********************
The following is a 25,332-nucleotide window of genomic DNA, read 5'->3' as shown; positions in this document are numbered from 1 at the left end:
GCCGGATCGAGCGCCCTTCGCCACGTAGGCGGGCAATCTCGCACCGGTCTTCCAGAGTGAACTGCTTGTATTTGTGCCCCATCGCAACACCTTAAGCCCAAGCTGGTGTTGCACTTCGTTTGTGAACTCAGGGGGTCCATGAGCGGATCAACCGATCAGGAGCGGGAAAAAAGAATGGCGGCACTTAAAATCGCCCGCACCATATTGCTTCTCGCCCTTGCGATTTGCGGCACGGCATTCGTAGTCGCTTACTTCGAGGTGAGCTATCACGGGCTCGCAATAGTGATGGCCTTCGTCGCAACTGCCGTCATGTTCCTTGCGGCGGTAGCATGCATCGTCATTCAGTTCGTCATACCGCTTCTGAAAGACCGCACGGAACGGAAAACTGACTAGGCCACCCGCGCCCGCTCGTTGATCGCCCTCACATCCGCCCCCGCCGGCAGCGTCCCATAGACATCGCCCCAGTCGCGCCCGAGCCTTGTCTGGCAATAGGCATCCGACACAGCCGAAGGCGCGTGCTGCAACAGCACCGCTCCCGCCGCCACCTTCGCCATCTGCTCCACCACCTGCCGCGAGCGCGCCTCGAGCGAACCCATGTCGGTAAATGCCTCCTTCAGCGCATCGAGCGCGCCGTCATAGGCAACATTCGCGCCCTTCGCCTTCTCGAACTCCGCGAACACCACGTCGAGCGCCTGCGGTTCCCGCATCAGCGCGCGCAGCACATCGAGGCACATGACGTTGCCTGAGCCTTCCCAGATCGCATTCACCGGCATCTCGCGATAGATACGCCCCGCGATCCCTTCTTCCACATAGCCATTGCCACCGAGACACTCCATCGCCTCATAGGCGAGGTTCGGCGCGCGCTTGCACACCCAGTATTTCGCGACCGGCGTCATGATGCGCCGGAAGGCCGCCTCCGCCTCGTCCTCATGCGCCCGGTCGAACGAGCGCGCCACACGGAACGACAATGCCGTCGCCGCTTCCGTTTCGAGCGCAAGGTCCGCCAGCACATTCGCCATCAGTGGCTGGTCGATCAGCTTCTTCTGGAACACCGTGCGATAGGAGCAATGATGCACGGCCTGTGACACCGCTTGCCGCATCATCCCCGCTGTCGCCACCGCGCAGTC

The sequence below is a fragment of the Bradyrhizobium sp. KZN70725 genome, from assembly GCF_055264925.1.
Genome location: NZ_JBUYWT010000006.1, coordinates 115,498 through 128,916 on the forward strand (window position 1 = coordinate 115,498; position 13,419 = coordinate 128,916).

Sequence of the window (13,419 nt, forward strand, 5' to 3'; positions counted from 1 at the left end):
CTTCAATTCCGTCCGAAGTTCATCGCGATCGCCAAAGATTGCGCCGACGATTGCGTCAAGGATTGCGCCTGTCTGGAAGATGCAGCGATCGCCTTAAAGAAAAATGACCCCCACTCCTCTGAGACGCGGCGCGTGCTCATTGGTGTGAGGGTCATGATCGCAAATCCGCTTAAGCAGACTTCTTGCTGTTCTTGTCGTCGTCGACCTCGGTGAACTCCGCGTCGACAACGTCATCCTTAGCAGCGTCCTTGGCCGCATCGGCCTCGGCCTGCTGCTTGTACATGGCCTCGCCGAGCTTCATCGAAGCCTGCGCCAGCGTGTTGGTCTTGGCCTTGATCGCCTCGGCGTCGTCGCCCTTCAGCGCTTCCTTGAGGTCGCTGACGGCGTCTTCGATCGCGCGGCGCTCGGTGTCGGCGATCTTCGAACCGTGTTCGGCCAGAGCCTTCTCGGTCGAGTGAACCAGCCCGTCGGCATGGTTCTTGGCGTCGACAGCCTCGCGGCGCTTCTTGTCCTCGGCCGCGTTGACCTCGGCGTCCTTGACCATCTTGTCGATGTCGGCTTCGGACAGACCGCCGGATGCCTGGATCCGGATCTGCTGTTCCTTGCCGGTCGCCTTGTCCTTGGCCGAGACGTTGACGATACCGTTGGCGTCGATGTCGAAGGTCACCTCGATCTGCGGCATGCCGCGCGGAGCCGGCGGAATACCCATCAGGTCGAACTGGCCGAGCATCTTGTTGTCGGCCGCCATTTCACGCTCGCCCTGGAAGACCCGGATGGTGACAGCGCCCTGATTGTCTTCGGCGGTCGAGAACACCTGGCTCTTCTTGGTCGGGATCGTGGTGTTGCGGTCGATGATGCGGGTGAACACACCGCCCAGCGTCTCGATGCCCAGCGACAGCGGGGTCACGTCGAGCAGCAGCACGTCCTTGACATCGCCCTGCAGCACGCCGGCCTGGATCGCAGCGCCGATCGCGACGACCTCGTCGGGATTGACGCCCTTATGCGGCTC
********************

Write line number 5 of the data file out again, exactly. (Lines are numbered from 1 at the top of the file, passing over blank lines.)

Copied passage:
Sequence of the window (13,419 nt, forward strand, 5' to 3'; positions counted from 1 at the left end):